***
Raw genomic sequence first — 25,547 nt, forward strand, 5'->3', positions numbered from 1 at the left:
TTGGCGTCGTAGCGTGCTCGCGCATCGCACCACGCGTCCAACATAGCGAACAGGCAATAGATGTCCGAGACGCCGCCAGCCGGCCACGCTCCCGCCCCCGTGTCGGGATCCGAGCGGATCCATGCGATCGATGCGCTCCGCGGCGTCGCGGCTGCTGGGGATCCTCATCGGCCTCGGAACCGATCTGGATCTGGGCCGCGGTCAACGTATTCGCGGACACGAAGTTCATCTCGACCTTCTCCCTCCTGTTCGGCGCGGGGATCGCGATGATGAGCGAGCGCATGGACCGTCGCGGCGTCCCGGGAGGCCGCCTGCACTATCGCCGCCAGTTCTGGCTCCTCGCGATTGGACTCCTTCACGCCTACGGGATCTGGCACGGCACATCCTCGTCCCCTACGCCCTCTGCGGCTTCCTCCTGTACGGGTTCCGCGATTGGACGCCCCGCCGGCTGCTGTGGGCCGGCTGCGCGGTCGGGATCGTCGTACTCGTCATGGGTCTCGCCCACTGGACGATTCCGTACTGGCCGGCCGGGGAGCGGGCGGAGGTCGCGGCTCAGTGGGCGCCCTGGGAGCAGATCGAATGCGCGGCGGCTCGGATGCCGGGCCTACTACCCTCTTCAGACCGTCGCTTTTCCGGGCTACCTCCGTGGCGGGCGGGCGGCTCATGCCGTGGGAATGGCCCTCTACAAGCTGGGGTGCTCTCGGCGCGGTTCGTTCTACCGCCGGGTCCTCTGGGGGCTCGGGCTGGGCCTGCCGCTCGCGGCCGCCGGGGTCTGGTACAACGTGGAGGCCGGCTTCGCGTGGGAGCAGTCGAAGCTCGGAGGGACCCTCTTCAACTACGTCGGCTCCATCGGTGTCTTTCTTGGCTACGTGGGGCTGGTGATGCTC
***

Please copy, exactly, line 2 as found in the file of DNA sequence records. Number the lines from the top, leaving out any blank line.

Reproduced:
TTGGCGTCGTAGCGTGCTCGCGCATCGCACCACGCGTCCAACATAGCGAACAGGCAATAGATGTCCGAGACGCCGCCAGCCGGCCACGCTCCCGCCCCCGTGTCGGGATCCGAGCGGATCCATGCGATCGATGCGCTCCGCGGCGTCGCGGCTGCTGGGGATCCTCATCGGCCTCGGAACCGATCTGGATCTGGGCCGCGGTCAACGTATTCGCGGACACGAAGTTCATCTCGACCTTCTCCCTCCTGTTCGGCGCGGGGATCGCGATGATGAGCGAGCGCATGGACCGTCGCGGCGTCCCGGGAGGCCGCCTGCACTATCGCCGCCAGTTCTGGCTCCTCGCGATTGGACTCCTTCACGCCTACGGGATCTGGCACGGCACATCCTCGTCCCCTACGCCCTCTGCGGCTTCCTCCTGTACGGGTTCCGCGATTGGACGCCCCGCCGGCTGCTGTGGGCCGGCTGCGCGGTCGGGATCGTCGTACTCGTCATGGGTCTCGCCCACTGGACGATTCCGTACTGGCCGGCCGGGGAGCGGGCGGAGGTCGCGGCTCAGTGGGCGCCCTGGGAGCAGATCGAATGCGCGGCGGCTCGGATGCCGGGCCTACTACCCTCTTCAGACCGTCGCTTTTCCGGGCTACCTCCGTGGCGGGCGGGCGGCTCATGCCGTGGGAATGGCCCTCTACAAGCTGGGGTGCTCTCGGCGCGGTTCGTTCTACCGCCGGGTCCTCTGGGGGCTCGGGCTGGGCCTGCCGCTCGCGGCCGCCGGGGTCTGGTACAACGTGGAGGCCGGCTTCGCGTGGGAGCAGTCGAAGCTCGGAGGGACCCTCTTCAACTACGTCGGCTCCATCGGTGTCTTTCTTGGCTACGTGGGGCTGGTGATGCTC